– Sir Edmund Hillary, first climber to successfully summit Mt. Everest
Setting goals is one of the most commonly used training tools. Goals can organize the competitors’ focus and endeavors towards achieving a specific task. They also increase persistence and motivation for long term training. Having a goal can help a performer find new learning strategies. Unfortunately, people’s goals are all too often made incorrectly. If you are interested in setting some goals, or even reevaluating your current goals, follow these seven steps for proper goal setting.
Step 1) Define your goal
Ask yourself these questions:
– What exactly do you want to accomplish?
– What achievement would be worth your very best effort?
– What would you attempt if you knew it was impossible to fail?
– What would you go for if you knew this was your very last chance?
Make sure your vision is clear and powerful, one that you would follow despite whatever setbacks and failures that might arise along the way. The goal has to be very specific (i.e. “My goal is to place in the top 32 of the Division I NAC,”), rather than vague or general (i.e. “I want to fence well.”) so you can tell whether or not you have actually reached it.
Step 2) Where are you right now?
Carefully examine where you are right now in terms of your goal. Have you been just “getting by” or do you train to reach the next level? Are you willing to do things you may not want to do in order to reach your goal? Identify when you fence your best and what creates that kind of situation.
Step 3) Be honest about what you need to do
In order to get where you want to go, you have to know how to get there. What are your strengths and weaknesses? What sort of situations do you thrive or deteriorate? Identify at least one aspect in each of the following skill type categories that needs improvement: physical (i.e. gains in speed), tactical (i.e. develop a bout winning move), technical (i.e. more accurate point control) and mental (i.e. higher confidence).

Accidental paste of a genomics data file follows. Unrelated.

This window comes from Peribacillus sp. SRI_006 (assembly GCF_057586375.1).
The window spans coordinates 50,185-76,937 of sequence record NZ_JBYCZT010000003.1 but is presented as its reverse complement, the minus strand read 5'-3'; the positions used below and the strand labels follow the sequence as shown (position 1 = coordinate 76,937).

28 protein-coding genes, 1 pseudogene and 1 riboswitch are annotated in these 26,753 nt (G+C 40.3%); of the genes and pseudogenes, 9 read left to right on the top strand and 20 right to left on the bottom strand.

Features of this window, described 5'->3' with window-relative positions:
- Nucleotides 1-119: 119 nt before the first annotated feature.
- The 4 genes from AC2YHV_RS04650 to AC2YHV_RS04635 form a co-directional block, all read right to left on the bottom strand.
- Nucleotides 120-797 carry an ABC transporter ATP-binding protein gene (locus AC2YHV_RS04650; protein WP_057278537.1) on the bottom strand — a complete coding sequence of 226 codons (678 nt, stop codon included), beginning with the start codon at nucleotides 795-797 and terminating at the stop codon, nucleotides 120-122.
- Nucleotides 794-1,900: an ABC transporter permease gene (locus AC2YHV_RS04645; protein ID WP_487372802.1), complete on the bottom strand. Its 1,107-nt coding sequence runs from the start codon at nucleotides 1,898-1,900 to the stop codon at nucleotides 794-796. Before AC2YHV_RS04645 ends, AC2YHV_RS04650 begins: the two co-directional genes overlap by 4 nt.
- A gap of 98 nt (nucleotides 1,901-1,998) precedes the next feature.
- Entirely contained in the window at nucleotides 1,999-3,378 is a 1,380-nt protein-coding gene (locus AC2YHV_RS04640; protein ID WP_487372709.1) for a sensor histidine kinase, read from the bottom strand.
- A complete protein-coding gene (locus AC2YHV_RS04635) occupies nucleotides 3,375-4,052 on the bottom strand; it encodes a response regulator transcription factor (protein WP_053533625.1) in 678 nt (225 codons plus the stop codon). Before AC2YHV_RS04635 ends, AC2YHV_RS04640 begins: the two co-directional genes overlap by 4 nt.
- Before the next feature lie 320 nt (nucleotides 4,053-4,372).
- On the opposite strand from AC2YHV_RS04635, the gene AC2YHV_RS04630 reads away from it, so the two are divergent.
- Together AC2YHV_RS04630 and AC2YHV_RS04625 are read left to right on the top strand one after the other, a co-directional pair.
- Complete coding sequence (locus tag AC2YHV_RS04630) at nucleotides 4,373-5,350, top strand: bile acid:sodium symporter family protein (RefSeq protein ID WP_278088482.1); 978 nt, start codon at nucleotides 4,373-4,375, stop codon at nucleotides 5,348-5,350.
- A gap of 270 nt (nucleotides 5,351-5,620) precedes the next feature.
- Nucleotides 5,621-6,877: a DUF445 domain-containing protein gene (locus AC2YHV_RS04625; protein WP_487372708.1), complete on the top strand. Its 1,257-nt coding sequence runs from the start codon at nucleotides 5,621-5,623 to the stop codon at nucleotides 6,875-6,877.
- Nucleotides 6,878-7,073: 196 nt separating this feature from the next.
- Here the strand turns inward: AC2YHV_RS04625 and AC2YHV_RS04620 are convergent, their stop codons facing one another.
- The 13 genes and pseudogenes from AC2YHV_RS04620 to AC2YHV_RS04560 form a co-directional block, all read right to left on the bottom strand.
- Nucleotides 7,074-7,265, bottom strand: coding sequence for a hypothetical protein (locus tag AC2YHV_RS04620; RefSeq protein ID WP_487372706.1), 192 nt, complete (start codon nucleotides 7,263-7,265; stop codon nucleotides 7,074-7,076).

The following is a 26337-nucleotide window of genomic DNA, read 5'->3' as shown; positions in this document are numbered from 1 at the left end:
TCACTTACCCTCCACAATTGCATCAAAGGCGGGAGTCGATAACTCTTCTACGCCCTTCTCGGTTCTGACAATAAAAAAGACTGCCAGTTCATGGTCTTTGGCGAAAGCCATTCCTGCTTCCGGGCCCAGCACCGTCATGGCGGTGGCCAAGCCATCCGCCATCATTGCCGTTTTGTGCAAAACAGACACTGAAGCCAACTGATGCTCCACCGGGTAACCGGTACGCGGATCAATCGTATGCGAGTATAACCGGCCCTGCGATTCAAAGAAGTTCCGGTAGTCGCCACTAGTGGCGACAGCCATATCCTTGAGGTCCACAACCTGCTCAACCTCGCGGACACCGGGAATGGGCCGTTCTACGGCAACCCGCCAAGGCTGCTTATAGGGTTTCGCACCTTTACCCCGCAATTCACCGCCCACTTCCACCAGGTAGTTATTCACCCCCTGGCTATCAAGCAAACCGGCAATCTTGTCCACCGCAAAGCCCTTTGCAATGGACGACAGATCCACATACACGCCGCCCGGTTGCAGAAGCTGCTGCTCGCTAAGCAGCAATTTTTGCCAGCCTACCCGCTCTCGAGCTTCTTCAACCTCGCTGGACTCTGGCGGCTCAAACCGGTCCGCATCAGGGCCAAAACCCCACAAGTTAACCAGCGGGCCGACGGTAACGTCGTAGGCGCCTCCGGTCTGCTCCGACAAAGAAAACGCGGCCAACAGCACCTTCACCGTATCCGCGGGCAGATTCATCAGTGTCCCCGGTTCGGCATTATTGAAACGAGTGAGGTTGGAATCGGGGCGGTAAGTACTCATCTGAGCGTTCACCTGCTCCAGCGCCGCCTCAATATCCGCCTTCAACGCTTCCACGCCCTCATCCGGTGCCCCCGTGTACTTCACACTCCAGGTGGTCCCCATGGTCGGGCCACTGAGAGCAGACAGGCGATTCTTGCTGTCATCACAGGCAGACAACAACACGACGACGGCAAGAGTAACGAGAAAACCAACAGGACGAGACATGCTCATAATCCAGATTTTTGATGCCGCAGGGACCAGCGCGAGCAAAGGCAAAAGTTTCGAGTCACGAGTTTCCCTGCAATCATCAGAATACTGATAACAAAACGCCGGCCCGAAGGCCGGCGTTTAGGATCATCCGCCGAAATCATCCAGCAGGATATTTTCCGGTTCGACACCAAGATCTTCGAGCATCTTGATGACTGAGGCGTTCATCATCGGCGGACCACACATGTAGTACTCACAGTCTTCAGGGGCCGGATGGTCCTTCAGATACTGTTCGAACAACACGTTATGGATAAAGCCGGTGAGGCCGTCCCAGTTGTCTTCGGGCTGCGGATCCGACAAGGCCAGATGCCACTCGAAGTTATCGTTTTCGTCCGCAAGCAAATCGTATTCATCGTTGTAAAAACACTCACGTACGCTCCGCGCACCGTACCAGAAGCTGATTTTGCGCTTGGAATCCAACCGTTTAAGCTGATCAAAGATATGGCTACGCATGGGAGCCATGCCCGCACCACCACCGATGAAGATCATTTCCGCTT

Step 4) Formulate a daily improvement plan
This is the most important step of the goal setting process. Ask yourself, “What can I do on a daily basis to work towards reaching my goal?” For each area that you identified in step 3, write out at least three or four specific actions that you can take. Write them as “I” statements and in the present tense. For example, if you need to improve your speed, you can list, “I do my plyometric exercises for fifteen minutes, three times a week.” You are more likely to follow that than, “I will get faster legs.”
Step 5) Make and work on short-term goals
The goal that you set in step 1 may take a long time to reach, perhaps months or even years. Set short-term goals to keep you motivated throughout this time. Achieving these goals will give you feedback on your progress towards your ultimate goal. They should be process orientated, and reflect that achieving your goal is an ongoing process.
Step 6) You must commit!